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F1: Most Dominant Champions

Max Verstappen wrapped up his third consecutive Formula 1 drivers championship by finishing second in the Qatar Sprint race. 

The Red Bull star had won 13 of the season's 16 races, including a record-breaking 10 consecutive Grand Prix wins.

By clinching the championship with six races remaining, Verstappen equalled Michael Schumacher's 21-year-old record, and the Dutchman looks set to go off a short-priced favourite for the remaining events in the 2023 season.

But dominance by a single driver is nothing new in Formula 1. Indeed, having a seemingly invincible figure out front who the others have to try to beat is part of the appeal for many fans. 

Here we look at some of F1's other dominant figures from yesteryear.

Alberto Ascari (Ferrari) - 1952

With few races on the calendar, not many points on offer and terrible reliability across the field, the early days of F1 didn't witness many seasons of dominance. However, the 1952 season was a one-man show as Alberto Ascari proved literally unbeatable in his Ferrari.

Having missed the opening Swiss Grand Prix as it clashed with Indy 500 qualifying, Ascari won the remaining six races of the season. As drivers could count only their best four results towards the championship, Ascari ended with a perfect score and took the title ahead of his teammate, 1950 world champion Giuseppe Farina.

Lewis Hamilton (Mercedes) - 2020

Before Verstappen became the pre-eminent force, Lewis Hamilton and Mercedes had been the combination to beat, and never were they more dominant than in Hamilton's record-equaling seventh world championship season in 2020.

In a curtailed championship of just 17 races, Hamilton won 11 of the 16 in which he participated. More telling is the fact that in the first 15 races of the season, the Briton was beaten just once in a race where he wasn't handed a penalty, and no other driver managed more than two victories.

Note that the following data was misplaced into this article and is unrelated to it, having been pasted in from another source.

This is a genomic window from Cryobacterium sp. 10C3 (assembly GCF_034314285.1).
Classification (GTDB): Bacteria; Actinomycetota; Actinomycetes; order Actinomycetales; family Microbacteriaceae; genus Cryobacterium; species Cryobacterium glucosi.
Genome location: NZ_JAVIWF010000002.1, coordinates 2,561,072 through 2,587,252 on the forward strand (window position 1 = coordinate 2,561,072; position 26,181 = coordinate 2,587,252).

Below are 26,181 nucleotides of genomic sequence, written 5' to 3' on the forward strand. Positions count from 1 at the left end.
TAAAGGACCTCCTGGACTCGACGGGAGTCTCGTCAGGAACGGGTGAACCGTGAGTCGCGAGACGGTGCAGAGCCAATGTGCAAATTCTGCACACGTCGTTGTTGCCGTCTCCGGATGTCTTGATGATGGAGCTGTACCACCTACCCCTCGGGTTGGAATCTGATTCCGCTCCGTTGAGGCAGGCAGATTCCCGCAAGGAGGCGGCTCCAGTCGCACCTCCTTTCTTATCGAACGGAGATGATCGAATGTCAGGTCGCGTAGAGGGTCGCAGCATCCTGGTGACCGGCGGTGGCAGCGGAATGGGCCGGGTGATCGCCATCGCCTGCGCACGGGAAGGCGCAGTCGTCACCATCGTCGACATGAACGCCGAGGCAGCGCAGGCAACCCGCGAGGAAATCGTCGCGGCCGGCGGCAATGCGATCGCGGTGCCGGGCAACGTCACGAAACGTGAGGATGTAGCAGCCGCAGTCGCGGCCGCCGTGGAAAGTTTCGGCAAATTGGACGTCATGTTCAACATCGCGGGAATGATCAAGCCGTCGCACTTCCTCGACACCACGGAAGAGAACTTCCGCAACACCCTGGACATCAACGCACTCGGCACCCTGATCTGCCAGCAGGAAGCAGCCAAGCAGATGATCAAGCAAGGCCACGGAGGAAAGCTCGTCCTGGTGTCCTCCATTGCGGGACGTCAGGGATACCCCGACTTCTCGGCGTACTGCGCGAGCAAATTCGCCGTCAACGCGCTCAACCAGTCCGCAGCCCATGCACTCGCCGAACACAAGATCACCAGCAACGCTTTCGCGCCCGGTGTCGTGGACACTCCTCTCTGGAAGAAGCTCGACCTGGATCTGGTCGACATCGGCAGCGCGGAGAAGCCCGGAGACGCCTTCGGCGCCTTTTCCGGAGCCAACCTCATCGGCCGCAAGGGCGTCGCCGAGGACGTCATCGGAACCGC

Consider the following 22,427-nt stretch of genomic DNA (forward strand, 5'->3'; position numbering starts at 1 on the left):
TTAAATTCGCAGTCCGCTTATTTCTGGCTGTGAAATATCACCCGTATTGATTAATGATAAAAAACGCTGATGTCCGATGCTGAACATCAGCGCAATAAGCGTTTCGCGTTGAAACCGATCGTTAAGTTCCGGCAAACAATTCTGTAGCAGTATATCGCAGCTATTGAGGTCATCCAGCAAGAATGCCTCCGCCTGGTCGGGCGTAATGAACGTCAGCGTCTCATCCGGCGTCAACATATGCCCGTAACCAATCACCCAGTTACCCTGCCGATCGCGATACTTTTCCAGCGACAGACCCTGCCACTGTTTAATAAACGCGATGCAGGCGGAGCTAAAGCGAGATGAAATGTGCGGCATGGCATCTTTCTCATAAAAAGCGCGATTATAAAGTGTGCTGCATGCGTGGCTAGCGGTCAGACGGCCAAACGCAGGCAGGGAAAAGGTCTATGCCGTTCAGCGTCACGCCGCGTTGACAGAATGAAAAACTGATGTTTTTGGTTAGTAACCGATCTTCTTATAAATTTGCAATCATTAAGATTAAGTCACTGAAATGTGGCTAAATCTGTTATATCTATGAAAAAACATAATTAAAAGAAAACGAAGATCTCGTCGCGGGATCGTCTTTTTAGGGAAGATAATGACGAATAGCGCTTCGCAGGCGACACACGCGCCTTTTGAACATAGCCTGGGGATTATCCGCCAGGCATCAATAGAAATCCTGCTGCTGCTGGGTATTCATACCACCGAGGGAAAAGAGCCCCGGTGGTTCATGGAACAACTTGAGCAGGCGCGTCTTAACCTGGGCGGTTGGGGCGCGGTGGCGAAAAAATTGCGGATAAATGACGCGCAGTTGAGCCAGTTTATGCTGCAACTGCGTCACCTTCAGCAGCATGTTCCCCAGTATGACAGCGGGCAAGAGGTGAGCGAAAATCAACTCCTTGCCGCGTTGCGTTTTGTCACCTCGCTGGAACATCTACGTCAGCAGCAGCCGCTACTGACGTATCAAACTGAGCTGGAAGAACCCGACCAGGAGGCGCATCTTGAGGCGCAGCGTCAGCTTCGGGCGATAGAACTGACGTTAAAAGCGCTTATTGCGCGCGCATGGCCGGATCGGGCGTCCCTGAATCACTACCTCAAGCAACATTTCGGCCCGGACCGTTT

Sebastian Vettel (Red Bull) - 2011 & 2013

Before F1's switch to hybrid engines in 2014 heralded the start of the Mercedes era, Sebastian Vettel and Red Bull racked up four consecutive titles between 2010 and 2013.

After winning a four-way shootout at the last race of 2010, Vettel won six of the first eight races of 2011 and ended the year with 11 victories and a record 15 pole positions. Having wrapped up the title by finishing third in Japan with four races to spare, the German ended the season 122 points ahead of McLaren's Jenson Button.

With a comparatively poor return of four victories in the opening 10 races of 2013, the by-then three-time world champion Vettel gave his rivals a glimmer of hope. However, by winning all the remaining nine races the Red Bull ace claimed his fourth and final title by a whopping 155 points.

Michael Schumacher (Ferrari) - 2002 & 2004

It wasn't until his fifth season with Ferrari that Michael Schumacher finally claimed the Scuderia's first drivers' title since 1979, but by the middle of the decade the Red Baron had rewritten the record books.

At a time when upwards of 40 percent of the field would be expected to fail to finish a race, Schumacher not only saw the chequered flag but appeared on the podium at all 17 rounds in 2002. Ending the season with 11 wins, five second places and a third, the German amassed 144 points with his closest challenger, teammate Rubens Barrichello, on 77.

The championship was sealed in France with six races to go - a record that has yet to be beaten - and a host of rule changes were announced for 2003 in an attempt to avoid a repeat of what many fans felt was the dullest season of all time.

But two years later Schumacher was in similar irresistible form, winning 12 of the first 13 events, although the advantage the 2004 Ferrari had over the rest of the field meant Barrichello was able to mathematically stay in contention until five races from the end of the season.

Nigel Mansell (Williams) - 1992

Arguably no-one has ever sacrificed more to achieve their Formula 1 dream than Nigel Mansell, and after a string of near-misses the moustachioed Brit's patience was finally rewarded in his 13th season, in 1992.

The Williams team produced the most technologically advanced race car ever seen and Mansell put it to good use winning the first five races of the 16-round season - a start that has never been bettered.

Although only four more victories followed, Mansell clinched the championship at the 11th round in Hungary and ended the season with 14 pole positions out of 16.

After leaving F1 at the end of the season, Mansell went to America where he won the Indycar championship at the first attempt in 1993, at the age of 40.

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